Primary pupils 'upset by unfair admissions'

29th November 2002 at 00:00
A new study says children just want a good local school they can attend with their friends, report Jon Slater and Adi Bloom

Children suffer serious distress in their final year at primary school because of the market-driven approach to admissions adopted by successive governments, according to a report published this week.

Children are not given enough information about secondary schools, it says, and complex admissions arrangements leave them feeling left out of a process which will have a serious impact on their futures.

Pupils believe admissions arrangements are unfair and feel that the process of application to and rejection from up to eight different schools drives a wedge between themselves and their classmates, says the Office of the Children's Rights Commissioner for London.

The office, which carried out the research, is funded by the National Lottery and children's charities.

The report's authors say the Government has made a mistake in creating many different types of secondaries, such as specialist and city technology colleges. What children want is a good local school that they can attend with their friends.

Changing Schools - the impact of the schools admissions process on children looked at the views of 140 Year 6 pupils and their teachers in four primary schools in London.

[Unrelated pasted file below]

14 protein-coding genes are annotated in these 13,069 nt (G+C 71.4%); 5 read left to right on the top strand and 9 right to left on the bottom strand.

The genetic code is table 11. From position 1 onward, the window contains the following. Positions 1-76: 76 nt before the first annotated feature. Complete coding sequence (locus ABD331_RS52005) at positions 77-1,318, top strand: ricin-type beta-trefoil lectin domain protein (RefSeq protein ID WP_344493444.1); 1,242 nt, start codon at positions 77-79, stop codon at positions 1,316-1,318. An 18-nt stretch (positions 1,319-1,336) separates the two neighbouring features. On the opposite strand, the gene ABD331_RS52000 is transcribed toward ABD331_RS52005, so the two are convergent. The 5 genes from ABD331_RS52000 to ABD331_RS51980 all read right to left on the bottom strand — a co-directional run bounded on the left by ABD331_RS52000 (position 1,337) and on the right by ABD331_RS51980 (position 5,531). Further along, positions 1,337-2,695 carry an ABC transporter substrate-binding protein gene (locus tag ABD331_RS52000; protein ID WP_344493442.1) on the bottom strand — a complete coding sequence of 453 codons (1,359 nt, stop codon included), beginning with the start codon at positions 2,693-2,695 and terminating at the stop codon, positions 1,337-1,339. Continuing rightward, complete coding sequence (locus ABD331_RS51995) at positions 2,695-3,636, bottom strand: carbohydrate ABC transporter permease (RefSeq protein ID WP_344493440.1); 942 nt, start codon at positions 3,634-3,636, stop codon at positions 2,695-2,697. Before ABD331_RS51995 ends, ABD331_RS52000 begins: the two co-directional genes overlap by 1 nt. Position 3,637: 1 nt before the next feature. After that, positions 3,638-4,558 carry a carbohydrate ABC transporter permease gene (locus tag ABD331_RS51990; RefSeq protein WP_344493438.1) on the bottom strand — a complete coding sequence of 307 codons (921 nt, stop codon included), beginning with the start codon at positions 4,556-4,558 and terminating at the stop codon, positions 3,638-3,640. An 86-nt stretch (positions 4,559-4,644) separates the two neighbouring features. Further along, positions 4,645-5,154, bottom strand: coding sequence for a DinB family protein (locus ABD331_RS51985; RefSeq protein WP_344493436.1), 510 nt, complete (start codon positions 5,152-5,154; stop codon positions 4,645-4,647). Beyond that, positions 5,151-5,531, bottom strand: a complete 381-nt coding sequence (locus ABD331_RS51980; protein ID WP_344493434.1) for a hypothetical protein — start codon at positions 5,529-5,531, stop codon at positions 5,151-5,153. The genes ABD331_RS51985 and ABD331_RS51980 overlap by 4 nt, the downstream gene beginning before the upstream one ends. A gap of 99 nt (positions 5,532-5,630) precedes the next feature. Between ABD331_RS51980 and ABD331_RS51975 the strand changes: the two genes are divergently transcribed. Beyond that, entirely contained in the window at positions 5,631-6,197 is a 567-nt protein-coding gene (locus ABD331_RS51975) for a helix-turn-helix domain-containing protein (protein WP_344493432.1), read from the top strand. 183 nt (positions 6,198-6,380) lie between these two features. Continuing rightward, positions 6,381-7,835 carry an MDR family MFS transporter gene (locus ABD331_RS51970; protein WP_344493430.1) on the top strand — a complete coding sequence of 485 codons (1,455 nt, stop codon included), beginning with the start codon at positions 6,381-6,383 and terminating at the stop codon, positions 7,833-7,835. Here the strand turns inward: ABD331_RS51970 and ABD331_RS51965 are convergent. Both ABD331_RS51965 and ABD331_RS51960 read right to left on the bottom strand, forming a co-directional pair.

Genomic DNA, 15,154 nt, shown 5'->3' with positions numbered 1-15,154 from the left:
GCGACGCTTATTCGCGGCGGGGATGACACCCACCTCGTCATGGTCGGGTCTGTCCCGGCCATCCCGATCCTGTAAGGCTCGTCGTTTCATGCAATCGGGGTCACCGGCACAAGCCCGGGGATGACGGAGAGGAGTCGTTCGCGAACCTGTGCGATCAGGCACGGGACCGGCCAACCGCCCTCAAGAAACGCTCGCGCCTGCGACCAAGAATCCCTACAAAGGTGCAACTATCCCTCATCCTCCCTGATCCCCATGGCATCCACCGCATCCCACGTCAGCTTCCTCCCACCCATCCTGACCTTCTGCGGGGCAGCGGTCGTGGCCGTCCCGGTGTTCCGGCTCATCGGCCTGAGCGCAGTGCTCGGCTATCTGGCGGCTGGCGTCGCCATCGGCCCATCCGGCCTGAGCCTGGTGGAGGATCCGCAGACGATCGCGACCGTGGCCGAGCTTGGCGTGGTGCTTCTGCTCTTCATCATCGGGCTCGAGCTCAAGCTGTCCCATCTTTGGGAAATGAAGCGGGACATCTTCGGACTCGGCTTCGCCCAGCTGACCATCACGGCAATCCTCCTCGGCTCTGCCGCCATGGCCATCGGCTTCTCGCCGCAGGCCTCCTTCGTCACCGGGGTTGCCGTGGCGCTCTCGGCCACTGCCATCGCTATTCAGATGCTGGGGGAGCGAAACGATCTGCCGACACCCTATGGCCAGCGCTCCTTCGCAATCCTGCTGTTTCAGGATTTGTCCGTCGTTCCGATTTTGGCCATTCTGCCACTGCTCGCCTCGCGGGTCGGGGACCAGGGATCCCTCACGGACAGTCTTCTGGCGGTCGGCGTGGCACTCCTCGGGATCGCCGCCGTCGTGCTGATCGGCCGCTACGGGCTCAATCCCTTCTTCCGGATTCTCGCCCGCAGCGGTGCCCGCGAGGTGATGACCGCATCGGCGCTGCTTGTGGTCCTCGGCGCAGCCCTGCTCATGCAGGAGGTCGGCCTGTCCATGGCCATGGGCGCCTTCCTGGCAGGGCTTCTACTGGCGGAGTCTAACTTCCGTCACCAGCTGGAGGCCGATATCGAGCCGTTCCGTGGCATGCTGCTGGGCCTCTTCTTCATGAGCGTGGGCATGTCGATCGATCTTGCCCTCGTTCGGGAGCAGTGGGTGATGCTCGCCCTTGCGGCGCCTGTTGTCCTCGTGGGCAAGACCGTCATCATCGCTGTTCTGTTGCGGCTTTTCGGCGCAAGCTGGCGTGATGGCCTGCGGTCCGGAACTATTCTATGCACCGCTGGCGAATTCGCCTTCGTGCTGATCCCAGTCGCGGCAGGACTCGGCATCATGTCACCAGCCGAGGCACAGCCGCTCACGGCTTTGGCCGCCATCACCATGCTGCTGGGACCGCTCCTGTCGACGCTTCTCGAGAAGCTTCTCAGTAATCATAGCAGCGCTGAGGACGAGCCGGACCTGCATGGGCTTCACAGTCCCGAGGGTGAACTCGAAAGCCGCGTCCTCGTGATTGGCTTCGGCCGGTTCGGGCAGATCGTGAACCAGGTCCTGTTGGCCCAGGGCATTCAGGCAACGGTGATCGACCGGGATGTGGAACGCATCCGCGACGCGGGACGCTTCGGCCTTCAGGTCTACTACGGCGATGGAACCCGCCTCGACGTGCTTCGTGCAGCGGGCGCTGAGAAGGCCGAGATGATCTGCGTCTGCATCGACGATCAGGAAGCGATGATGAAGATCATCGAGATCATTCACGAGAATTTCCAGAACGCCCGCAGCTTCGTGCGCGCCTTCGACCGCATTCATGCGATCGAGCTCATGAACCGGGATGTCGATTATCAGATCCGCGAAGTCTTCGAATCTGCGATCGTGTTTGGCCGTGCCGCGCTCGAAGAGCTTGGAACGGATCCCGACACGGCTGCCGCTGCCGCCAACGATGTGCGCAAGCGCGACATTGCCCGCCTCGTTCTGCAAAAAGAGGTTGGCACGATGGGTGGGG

It found that children were suspicious of glossy brochures and wanted to be able to visit secondary schools during a normal school day so they could get a true picture of what it was like.

Pupils should also be able to get independent advice on schools and their admissions arrangements from an equivalent of a careers advisor, said Judy Templeton, one of the authors of the report.

"Education is about children's lives. They should be at the heart of the decision-making process. Instead the process of gaining a place at a secondary school is one of complete bewilderment."

Subscribe to get access to the content on this page.

If you are already a Tes/ Tes Scotland subscriber please log in with your username or email address to get full access to our back issues, CPD library and membership plus page.

Not a subscriber? Find out more about our subscription offers.
Subscribe now
Existing subscriber?
Enter subscription number

Comments

The guide by your side – ensuring you are always up to date with the latest in education.

Get Tes magazine online and delivered to your door. Stay up to date with the latest research, teacher innovation and insight, plus classroom tips and techniques with a Tes magazine subscription.
With a Tes magazine subscription you get exclusive access to our CPD library. Including our New Teachers’ special for NQTS, Ed Tech, How to Get a Job, Trip Planner, Ed Biz Special and all Tes back issues.

Subscribe now